Ranking Member DeLauro Floor Remarks in Opposition to the 2024 Transportation, and Housing and Urban Development, and Related Agencies Funding Bill

2023-11-06 18:20

Congresswoman Rosa DeLauro (D-CT-03), Ranking Member of the House Appropriations Committee, delivered the following remarks on the House Floor in opposition to H.R. 4820, the 2024 Transportation, and Housing and Urban Development, and Related Agencies bill:

Thank you, Chairman Cole and Ranking Member Quigley, for your work on this bill. I would also like to thank the majority and minority staff, particularly Christina Monroe, Nora Faye, and Jackie Kilroy for all your hard work.

Americans deserve the safest, most advanced systems in the world, across all forms of transportation. Yet we have seen our transportation systems fail to meet the needs of the American people. Between air traffic control interruptions, catastrophic train derailments, highways collapsing and record pedestrian fatalities, we should be increasing investments to strengthen our transportation systems, keep people safe, and not be retreating from our transportation future.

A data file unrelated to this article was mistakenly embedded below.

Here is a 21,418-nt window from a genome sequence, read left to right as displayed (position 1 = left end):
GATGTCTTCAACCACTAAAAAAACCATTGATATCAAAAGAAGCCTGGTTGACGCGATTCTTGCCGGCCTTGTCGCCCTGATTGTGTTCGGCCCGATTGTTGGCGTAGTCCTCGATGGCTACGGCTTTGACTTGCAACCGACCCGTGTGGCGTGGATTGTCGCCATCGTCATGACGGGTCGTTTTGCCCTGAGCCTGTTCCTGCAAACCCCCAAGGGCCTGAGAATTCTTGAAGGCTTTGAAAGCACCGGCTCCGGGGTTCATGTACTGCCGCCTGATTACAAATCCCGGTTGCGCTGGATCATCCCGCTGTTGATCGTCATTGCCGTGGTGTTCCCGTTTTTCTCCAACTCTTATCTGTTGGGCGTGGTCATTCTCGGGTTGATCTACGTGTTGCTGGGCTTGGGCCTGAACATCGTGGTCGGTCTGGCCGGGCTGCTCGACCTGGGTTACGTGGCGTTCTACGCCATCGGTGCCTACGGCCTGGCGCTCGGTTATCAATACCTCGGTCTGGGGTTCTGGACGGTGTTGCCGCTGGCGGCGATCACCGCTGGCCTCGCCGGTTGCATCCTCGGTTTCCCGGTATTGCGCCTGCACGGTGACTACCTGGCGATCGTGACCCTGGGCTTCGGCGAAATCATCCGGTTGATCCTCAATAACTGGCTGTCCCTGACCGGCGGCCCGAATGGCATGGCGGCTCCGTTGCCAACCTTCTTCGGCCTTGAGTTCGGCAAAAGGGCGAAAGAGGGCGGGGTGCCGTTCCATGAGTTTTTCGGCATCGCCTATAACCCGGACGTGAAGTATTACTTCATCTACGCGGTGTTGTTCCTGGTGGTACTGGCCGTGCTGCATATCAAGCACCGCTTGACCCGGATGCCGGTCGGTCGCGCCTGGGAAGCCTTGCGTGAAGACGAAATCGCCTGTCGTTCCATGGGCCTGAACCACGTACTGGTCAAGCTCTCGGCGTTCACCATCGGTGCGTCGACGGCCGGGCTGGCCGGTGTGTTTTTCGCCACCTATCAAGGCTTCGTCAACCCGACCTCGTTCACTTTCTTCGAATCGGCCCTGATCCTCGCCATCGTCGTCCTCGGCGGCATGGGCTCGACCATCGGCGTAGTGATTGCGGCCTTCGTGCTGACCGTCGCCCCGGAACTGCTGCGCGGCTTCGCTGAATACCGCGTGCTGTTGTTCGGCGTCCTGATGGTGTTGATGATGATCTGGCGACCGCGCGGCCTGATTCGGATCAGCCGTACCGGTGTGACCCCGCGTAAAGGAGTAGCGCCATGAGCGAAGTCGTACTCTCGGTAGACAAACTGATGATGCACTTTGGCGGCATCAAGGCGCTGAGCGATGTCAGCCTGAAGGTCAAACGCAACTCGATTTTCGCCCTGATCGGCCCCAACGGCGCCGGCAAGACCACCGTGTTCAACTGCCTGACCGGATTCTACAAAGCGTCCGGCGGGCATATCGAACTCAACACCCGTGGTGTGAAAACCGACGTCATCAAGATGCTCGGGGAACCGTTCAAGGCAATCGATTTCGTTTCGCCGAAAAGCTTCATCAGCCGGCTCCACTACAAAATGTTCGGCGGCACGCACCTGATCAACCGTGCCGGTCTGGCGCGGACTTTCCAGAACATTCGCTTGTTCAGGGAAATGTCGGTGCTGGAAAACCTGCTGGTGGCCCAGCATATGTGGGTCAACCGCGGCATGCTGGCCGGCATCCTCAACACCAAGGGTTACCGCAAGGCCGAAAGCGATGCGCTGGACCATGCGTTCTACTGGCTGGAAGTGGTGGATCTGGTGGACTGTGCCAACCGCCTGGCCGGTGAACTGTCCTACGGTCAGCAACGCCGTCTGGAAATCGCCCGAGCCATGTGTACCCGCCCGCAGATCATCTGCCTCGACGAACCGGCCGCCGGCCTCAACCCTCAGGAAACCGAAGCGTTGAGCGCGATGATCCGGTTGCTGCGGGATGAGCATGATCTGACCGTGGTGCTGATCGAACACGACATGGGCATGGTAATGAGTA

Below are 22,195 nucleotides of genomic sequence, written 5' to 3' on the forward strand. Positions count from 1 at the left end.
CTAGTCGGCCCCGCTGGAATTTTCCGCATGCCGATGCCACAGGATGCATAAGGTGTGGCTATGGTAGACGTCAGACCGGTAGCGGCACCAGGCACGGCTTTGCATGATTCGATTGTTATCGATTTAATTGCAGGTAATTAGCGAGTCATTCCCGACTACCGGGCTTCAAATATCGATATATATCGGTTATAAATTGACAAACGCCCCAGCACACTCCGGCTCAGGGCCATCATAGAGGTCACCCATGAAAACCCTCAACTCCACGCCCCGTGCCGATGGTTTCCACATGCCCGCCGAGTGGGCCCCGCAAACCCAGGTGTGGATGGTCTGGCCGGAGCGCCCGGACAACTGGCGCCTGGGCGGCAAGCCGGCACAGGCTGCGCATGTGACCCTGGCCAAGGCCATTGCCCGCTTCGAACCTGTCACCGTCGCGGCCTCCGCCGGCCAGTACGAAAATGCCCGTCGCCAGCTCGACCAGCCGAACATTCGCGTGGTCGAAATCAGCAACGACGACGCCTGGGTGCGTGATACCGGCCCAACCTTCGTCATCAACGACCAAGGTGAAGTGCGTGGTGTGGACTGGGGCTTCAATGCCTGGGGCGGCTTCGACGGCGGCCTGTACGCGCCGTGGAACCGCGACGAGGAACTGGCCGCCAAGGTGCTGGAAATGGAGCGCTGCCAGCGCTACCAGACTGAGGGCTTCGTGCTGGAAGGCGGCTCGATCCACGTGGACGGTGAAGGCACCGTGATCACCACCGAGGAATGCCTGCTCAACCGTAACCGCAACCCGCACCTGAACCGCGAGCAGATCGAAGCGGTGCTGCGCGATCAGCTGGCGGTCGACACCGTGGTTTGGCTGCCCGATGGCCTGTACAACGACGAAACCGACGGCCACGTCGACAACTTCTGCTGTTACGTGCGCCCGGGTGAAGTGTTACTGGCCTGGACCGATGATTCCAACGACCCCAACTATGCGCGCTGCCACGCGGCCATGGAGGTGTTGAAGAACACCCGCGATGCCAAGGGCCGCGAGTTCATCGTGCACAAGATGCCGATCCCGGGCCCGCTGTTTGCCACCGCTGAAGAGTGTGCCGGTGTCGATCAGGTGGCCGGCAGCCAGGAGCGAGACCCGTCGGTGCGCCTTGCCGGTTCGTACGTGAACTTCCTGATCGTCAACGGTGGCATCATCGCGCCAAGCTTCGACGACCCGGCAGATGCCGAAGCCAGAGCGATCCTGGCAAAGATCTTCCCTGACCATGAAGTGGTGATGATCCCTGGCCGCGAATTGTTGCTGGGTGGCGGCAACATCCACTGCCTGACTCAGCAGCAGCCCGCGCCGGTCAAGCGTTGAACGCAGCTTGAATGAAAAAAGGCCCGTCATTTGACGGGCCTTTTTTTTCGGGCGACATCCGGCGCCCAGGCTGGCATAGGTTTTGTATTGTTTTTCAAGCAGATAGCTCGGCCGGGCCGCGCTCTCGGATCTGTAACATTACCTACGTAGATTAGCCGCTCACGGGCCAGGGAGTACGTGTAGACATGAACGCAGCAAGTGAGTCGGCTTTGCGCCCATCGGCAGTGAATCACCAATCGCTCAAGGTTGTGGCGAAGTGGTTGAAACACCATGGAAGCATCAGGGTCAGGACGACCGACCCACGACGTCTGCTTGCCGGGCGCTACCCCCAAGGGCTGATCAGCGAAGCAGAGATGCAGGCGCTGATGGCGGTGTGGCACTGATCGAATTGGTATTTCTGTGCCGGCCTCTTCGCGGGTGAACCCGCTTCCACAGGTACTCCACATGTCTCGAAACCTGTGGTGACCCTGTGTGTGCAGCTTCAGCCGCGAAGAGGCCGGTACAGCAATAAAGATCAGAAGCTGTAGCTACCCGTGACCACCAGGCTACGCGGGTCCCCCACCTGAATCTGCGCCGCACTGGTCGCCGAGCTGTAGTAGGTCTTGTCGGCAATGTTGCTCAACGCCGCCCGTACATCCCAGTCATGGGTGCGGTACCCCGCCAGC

Furthermore, every community is affected by the lack of affordable housing. There is a shortage of 7.3 million affordable homes nationwide. Yet this bill fails to meet the housing needs of a growing and of an aging population.

This bill will make everything from commuting to shipping goods slower, more difficult, and more expensive for Americans. This bill guts rail investments – including a 64 percent reduction for Amtrak – resulting in service eliminations, delays to station improvements, and furloughs to its workforce, which will impact 20 million riders.

The brunt of this cut is borne by the Northeast Corridor – from $1.3 billion to $99 million, or a 92 percent cut. Northeast Corridor rail service is the lifeblood of the $5.8 trillion economic region that spans 12 states from Virginia to Maine. Business travelers and commuters – myself included – rely on this service to make our economy grow, and thousands across the region are employed, directly and indirectly, by rail service and the commerce it drives.